Baptism refreshes lives and spirits

By BRYAN SISSON / Guest Columnist

“People from Jerusalem and from all over Judea traveled out into the wilderness to see and hear John. And, when they confessed their sins, he baptized them in the Jordan River. His clothes were woven from camel hair, and he wore a leather belt; his food was locusts and wild honey. He announced: ‘Someone who is coming soon who is far greater than I am — so much greater that I am not even worthy to be his slave. I baptize you with water, but he will baptize you with the Holy Spirit!'” (Mark 1:5-8, NIV)

I had an interesting weekend not too long ago that centered around two very different experiences of Baptism.

On a Saturday morning, I had the opportunity to meet a family up at church and welcome the father (in his 40s) into the family of Christ through baptism.

He had never joined a church or ever publicly accepted Jesus Christ as his Savior, and so in a quiet, yet powerful moment he answered the questions of faith and knelt to receive the cleansing waters of baptism.

The next morning, I had another opportunity to share with a family as they brought their son to be baptized before the congregation.

The parents answered questions of faith for their child and professed to teach him the scriptures and stories of Jesus. And then I had the joyful opportunity of taking the child in my arms and baptizing him into God’s family.

Two very different experiences, but one of very real and powerful gift ringing loud and clear for me – new life found within the forgiving waters of baptism.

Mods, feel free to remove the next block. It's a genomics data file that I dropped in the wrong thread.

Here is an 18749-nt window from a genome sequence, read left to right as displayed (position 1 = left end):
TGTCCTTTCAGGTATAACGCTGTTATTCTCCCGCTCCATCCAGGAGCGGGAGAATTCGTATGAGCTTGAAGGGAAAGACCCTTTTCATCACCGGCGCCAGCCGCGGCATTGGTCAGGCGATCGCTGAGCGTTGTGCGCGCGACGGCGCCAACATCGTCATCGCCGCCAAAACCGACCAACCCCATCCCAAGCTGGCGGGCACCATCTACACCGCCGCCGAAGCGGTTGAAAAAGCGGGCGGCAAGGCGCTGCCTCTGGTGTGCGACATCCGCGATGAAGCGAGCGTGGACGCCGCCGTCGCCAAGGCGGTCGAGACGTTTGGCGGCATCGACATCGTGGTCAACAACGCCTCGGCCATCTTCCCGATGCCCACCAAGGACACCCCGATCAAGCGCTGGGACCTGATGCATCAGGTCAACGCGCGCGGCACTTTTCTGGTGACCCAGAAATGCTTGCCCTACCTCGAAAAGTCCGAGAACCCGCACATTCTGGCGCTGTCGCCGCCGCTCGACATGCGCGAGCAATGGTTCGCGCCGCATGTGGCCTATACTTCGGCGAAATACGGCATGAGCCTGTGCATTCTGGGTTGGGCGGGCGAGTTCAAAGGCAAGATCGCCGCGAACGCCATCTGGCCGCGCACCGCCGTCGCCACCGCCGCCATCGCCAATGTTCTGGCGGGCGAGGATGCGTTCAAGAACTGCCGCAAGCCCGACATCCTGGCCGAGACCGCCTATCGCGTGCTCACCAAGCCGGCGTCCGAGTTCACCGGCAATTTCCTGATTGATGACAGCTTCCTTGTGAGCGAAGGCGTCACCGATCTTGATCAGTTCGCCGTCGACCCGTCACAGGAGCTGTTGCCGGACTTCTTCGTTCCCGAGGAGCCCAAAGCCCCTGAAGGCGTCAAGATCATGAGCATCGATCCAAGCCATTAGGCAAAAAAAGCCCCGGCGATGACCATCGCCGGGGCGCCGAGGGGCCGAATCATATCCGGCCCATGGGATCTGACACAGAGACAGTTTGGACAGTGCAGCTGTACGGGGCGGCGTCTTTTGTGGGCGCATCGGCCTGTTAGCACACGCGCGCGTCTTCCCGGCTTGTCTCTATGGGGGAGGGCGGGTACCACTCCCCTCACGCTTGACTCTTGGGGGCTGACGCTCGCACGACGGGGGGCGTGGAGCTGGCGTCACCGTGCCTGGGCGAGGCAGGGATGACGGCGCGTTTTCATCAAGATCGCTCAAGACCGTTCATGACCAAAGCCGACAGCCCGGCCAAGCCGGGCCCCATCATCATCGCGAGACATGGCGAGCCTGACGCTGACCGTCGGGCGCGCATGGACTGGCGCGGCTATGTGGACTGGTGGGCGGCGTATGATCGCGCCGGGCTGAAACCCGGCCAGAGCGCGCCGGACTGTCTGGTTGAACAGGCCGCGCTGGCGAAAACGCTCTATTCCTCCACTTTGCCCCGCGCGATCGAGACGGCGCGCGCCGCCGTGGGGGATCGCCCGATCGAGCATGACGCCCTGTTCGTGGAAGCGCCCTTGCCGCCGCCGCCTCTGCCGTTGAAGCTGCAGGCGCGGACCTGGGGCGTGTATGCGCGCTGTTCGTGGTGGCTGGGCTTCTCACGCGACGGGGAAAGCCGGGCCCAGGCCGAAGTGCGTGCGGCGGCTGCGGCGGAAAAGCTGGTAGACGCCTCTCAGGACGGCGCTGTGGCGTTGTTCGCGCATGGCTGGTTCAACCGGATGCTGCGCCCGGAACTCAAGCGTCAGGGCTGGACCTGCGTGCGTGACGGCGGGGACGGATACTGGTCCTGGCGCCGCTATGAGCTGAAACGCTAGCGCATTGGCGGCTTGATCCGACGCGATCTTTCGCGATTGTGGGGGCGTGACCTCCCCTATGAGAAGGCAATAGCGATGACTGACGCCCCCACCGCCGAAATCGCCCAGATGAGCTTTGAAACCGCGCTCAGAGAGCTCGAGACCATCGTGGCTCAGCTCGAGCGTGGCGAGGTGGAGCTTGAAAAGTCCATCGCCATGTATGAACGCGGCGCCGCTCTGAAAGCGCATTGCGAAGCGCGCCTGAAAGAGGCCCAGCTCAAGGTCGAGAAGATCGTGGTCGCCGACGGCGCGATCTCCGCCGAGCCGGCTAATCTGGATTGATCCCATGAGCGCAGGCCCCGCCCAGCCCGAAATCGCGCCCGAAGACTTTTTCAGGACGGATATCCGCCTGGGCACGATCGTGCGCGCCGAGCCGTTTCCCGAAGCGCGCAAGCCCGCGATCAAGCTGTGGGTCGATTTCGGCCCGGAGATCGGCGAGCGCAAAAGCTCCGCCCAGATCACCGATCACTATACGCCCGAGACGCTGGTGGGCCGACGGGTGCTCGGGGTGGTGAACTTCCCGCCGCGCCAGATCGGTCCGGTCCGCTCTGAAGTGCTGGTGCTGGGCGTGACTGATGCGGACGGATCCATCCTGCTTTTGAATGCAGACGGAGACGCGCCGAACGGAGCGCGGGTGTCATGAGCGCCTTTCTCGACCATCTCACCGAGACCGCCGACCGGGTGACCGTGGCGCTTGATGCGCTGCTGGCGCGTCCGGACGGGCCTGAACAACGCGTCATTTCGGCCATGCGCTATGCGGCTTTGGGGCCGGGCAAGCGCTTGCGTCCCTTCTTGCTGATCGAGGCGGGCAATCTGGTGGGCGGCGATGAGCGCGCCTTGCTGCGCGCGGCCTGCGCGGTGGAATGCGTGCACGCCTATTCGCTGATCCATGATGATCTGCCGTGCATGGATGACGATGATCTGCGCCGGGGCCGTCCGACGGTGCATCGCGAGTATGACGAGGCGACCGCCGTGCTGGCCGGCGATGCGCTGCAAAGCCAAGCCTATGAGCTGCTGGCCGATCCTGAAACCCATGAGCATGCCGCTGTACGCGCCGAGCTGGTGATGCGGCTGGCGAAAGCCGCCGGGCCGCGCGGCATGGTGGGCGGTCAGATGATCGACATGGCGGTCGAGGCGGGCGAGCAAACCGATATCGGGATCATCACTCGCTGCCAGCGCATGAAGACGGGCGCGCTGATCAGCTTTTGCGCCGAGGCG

Through this sacrament, the Holy Spirit came upon these two lives and offered a new beginning.

In the account of Jesus’ own baptism (found in Matthew 3:1-12, Mark 1:1-8 and Luke 3:21-22) we read of how John the Baptist (Jesus’ cousin) at first protested when Jesus came to him and desired to be baptized.

Though they were related and had grown up together, John knew that the Holy Spirit was already within Jesus and that God had powerful plans for his life John felt inadequate – he felt that he needed to be the one to be baptized by Jesus.

Jesus insists, and when John pulls Jesus up out of the waters of the Jordan the heavens open up and the Holy Spirit comes upon Jesus in the form of a dove.

In that moment Jesus’ life is given a sense of spiritual clarity – he’s empowered to begin living and teaching the gospel and hope offered through his heavenly Father.

Jesus is no longer the same.

The wonderful realization upon each of us is that through the experience and moment of baptism we become very different people – we’re forgiven and offered a new purpose.

And, I feel very strongly that that gift is not to be taken lightly because it changes who we are and who we are being called to be as servants of God.

And my hope for us as a church body is that we never forget our baptisms, whether it was done for us as a child or when we became adults.

We must always remember the Holy Spirit that has been placed upon us and the calling to new life it implies.